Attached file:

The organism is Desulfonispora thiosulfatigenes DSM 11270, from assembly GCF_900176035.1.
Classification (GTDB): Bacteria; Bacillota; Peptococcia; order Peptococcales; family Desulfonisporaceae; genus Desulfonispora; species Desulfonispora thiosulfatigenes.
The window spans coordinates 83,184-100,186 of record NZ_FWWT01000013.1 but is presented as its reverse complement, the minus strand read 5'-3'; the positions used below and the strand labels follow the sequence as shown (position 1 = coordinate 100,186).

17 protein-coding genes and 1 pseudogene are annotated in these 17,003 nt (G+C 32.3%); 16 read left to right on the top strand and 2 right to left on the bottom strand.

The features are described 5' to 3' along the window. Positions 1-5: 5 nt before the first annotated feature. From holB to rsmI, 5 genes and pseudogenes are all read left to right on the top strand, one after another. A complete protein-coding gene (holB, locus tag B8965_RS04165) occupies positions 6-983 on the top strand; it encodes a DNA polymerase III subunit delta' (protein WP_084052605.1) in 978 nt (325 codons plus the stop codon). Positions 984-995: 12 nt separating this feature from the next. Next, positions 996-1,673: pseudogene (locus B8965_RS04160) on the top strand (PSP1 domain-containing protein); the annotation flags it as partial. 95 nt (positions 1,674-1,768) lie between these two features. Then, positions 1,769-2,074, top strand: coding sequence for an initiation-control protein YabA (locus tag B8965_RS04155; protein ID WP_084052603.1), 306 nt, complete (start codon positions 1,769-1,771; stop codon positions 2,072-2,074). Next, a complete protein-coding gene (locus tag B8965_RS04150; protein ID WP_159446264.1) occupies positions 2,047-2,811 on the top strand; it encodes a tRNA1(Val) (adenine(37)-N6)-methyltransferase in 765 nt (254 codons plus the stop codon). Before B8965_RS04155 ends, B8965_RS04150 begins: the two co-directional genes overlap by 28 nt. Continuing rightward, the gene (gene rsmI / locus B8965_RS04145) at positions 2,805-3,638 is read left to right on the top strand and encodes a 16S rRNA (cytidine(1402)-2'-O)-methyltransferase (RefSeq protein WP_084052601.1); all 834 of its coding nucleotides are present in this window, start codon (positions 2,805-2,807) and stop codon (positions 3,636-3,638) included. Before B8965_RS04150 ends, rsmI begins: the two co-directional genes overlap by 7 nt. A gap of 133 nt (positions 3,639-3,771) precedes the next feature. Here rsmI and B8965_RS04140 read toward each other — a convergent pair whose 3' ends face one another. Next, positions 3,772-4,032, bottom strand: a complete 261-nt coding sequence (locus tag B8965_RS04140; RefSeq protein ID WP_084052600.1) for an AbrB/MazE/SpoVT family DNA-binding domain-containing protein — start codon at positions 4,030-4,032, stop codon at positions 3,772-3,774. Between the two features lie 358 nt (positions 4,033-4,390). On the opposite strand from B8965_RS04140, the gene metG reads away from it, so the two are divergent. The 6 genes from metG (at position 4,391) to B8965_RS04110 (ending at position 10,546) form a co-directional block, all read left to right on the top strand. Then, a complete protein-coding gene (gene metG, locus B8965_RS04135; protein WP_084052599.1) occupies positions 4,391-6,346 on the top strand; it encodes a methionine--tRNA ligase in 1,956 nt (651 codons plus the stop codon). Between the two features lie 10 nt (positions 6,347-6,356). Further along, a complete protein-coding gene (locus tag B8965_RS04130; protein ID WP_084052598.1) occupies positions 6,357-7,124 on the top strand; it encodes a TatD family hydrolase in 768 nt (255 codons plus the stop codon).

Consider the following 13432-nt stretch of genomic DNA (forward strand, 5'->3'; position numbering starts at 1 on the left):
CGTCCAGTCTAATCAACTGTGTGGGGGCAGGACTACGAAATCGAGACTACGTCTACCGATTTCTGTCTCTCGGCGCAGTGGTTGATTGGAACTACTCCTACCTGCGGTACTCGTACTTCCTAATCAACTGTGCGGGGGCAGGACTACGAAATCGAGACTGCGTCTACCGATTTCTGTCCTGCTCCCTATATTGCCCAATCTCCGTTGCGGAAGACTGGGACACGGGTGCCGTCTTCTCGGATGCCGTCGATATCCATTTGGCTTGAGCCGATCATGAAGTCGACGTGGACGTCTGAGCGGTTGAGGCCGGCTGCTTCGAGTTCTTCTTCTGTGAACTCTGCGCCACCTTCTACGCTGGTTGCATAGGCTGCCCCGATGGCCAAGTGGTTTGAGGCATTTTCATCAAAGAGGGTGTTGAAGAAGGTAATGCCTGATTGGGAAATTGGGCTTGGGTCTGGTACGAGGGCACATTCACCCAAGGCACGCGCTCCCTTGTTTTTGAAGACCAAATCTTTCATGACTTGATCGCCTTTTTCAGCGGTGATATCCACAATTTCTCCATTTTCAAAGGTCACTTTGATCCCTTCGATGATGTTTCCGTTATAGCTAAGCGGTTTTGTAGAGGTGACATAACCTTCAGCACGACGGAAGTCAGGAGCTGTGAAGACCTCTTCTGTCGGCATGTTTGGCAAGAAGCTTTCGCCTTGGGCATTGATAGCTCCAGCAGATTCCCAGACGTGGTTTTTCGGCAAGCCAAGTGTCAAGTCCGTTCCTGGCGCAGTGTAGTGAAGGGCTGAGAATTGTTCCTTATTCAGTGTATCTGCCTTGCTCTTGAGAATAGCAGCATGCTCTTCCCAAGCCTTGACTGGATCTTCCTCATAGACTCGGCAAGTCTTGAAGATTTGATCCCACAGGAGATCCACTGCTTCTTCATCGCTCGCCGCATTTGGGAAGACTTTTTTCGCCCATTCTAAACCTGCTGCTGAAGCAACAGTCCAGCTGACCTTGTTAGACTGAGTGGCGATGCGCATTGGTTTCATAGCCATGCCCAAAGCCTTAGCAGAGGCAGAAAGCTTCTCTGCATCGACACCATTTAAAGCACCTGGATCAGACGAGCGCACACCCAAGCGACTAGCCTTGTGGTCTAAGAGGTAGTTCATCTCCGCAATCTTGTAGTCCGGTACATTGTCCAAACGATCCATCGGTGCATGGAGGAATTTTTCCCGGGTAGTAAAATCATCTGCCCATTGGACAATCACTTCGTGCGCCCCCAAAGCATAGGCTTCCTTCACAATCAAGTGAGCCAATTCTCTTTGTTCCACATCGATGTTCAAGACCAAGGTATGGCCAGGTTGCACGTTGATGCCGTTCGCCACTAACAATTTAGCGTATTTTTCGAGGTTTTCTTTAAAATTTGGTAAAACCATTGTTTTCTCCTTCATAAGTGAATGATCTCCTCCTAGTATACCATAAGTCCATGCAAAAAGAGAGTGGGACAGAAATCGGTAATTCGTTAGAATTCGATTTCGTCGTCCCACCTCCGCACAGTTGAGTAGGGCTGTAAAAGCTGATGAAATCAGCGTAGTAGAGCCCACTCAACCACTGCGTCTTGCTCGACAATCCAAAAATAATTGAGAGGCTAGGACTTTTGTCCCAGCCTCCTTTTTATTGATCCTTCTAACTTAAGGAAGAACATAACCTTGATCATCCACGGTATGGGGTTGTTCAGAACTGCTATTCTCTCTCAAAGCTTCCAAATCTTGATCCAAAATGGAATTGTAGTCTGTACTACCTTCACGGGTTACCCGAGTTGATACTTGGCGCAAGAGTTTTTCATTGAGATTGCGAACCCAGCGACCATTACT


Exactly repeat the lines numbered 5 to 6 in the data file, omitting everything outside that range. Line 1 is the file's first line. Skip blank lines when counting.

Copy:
The features are described 5' to 3' along the window. Positions 1-5: 5 nt before the first annotated feature. From holB to rsmI, 5 genes and pseudogenes are all read left to right on the top strand, one after another. A complete protein-coding gene (holB, locus tag B8965_RS04165) occupies positions 6-983 on the top strand; it encodes a DNA polymerase III subunit delta' (protein WP_084052605.1) in 978 nt (325 codons plus the stop codon). Positions 984-995: 12 nt separating this feature from the next. Next, positions 996-1,673: pseudogene (locus B8965_RS04160) on the top strand (PSP1 domain-containing protein); the annotation flags it as partial. 95 nt (positions 1,674-1,768) lie between these two features. Then, positions 1,769-2,074, top strand: coding sequence for an initiation-control protein YabA (locus tag B8965_RS04155; protein ID WP_084052603.1), 306 nt, complete (start codon positions 1,769-1,771; stop codon positions 2,072-2,074). Next, a complete protein-coding gene (locus tag B8965_RS04150; protein ID WP_159446264.1) occupies positions 2,047-2,811 on the top strand; it encodes a tRNA1(Val) (adenine(37)-N6)-methyltransferase in 765 nt (254 codons plus the stop codon). Before B8965_RS04155 ends, B8965_RS04150 begins: the two co-directional genes overlap by 28 nt. Continuing rightward, the gene (gene rsmI / locus B8965_RS04145) at positions 2,805-3,638 is read left to right on the top strand and encodes a 16S rRNA (cytidine(1402)-2'-O)-methyltransferase (RefSeq protein WP_084052601.1); all 834 of its coding nucleotides are present in this window, start codon (positions 2,805-2,807) and stop codon (positions 3,636-3,638) included. Before B8965_RS04150 ends, rsmI begins: the two co-directional genes overlap by 7 nt. A gap of 133 nt (positions 3,639-3,771) precedes the next feature. Here rsmI and B8965_RS04140 read toward each other — a convergent pair whose 3' ends face one another. Next, positions 3,772-4,032, bottom strand: a complete 261-nt coding sequence (locus tag B8965_RS04140; RefSeq protein ID WP_084052600.1) for an AbrB/MazE/SpoVT family DNA-binding domain-containing protein — start codon at positions 4,030-4,032, stop codon at positions 3,772-3,774. Between the two features lie 358 nt (positions 4,033-4,390). On the opposite strand from B8965_RS04140, the gene metG reads away from it, so the two are divergent. The 6 genes from metG (at position 4,391) to B8965_RS04110 (ending at position 10,546) form a co-directional block, all read left to right on the top strand. Then, a complete protein-coding gene (gene metG, locus B8965_RS04135; protein WP_084052599.1) occupies positions 4,391-6,346 on the top strand; it encodes a methionine--tRNA ligase in 1,956 nt (651 codons plus the stop codon). Between the two features lie 10 nt (positions 6,347-6,356). Further along, a complete protein-coding gene (locus tag B8965_RS04130; protein ID WP_084052598.1) occupies positions 6,357-7,124 on the top strand; it encodes a TatD family hydrolase in 768 nt (255 codons plus the stop codon).

Consider the following 13432-nt stretch of genomic DNA (forward strand, 5'->3'; position numbering starts at 1 on the left):